Perhaps the most recognizable of all flowers, the rose (genus Rosa) is a genus of flowering plants renowned the world over for their colorful, showy blooms and rich fragrances. The beginning rose gardener will find that there are many types of rose bushes to choose from, and that rose gardening has its own unique terms and language.
Lady Banks Rose
Lady Banks rose (Rosa banksiae) is a fast-growing rose species native to China. The plant is a "species" rose, meaning that it can be found in nature and is not the result of garden breeding. Lady Banks rose may be categorized as an "heirloom," "old garden" or "antique" rose because it has been in cultivation since before 1867. Lady Banks rose is an "evergreen," meaning its leaves stay green during the winter. The pale yellow rose may grow up to 50 feet in ideal conditions, making it suitable only for large gardens with plenty of space. Lady Banks should be grown in full sunlight, in most soil types. Lady Banks rose may be grown in USDA zones 7 to 10. This rose is somewhat "drought tolerant," meaning it doesn't require supplemental watering from the gardener.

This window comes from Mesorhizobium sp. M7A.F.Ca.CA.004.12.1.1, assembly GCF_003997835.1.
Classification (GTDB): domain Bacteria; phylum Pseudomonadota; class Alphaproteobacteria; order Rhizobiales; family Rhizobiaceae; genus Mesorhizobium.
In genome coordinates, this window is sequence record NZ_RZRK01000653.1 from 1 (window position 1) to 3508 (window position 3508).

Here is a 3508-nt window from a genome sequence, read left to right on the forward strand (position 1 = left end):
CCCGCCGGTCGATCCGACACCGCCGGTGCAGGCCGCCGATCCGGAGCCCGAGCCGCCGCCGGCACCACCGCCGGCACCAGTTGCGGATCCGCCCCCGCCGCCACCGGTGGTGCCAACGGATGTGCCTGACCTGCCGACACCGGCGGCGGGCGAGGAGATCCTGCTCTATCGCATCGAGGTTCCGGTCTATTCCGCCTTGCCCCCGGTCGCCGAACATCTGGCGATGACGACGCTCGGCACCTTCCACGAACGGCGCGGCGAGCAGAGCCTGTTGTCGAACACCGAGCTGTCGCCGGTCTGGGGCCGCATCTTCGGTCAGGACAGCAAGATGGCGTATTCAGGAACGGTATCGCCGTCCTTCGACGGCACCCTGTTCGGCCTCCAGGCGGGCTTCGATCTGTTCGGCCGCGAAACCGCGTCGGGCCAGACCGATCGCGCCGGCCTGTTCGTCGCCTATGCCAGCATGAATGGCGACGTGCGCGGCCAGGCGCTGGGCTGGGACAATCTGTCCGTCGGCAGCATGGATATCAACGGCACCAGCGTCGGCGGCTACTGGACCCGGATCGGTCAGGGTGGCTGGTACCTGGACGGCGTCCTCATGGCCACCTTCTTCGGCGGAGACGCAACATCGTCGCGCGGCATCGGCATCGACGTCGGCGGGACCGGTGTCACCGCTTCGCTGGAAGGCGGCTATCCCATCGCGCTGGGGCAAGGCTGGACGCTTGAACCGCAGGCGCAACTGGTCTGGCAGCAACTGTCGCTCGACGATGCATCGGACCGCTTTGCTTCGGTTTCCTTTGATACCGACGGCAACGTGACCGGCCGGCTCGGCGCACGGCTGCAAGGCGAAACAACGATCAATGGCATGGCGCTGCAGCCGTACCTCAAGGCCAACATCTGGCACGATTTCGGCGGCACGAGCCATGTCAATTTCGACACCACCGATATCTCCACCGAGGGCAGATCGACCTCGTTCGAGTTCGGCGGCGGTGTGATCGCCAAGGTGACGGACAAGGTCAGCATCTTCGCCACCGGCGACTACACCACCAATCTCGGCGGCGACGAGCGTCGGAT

Hybrid Musk Rose
Hybrid musk rose (Rosa "Buff Beauty") is a "hybrid" or "cultivar" rose, meaning multiple rose species have been crossed by man to make this rose. The hybrid musk rose has been bred to exhibit extremely fragrant flowers. Reaching an average height of about 5 feet, the plant produces yellow or apricot roses, which appear throughout the spring, summer and autumn. The musk rose should be pruned (trimmed with shears) lightly to promote good air circulation through the leaves. Allowing air to flow through the plant will help prevent "fungus," which causes unattractive spots and rotting on the plant's foliage. When pruning, take care not to snip "buds," the flowers that haven't bloomed yet. Hybrid musk roses do best in USDA zones 5 to 9 in partial or full sunlight, in moist, well-drained soil.
Cardinal de Richelieu
The Cardinal de Richelieu (Rosa "Cardinal de Richelieu") is an antique rose species from the "gallica" class of garden roses. Introduced to the gardening world in 1840, the rose produces large, "double bloom" flowers, meaning each flower has so many petals that it appears almost as if there are two flowers instead of one. The flowers of the Cardinal de Richelieu are a deep purple or burgundy, and are very fragrant. The plant is on the small side, growing to 1 to 3 feet high with a "spread," or width, of up to 6 feet. The rose does best in full sunlight in a moist, well draining soil that has a soil "pH," or acidity, of about 6.5.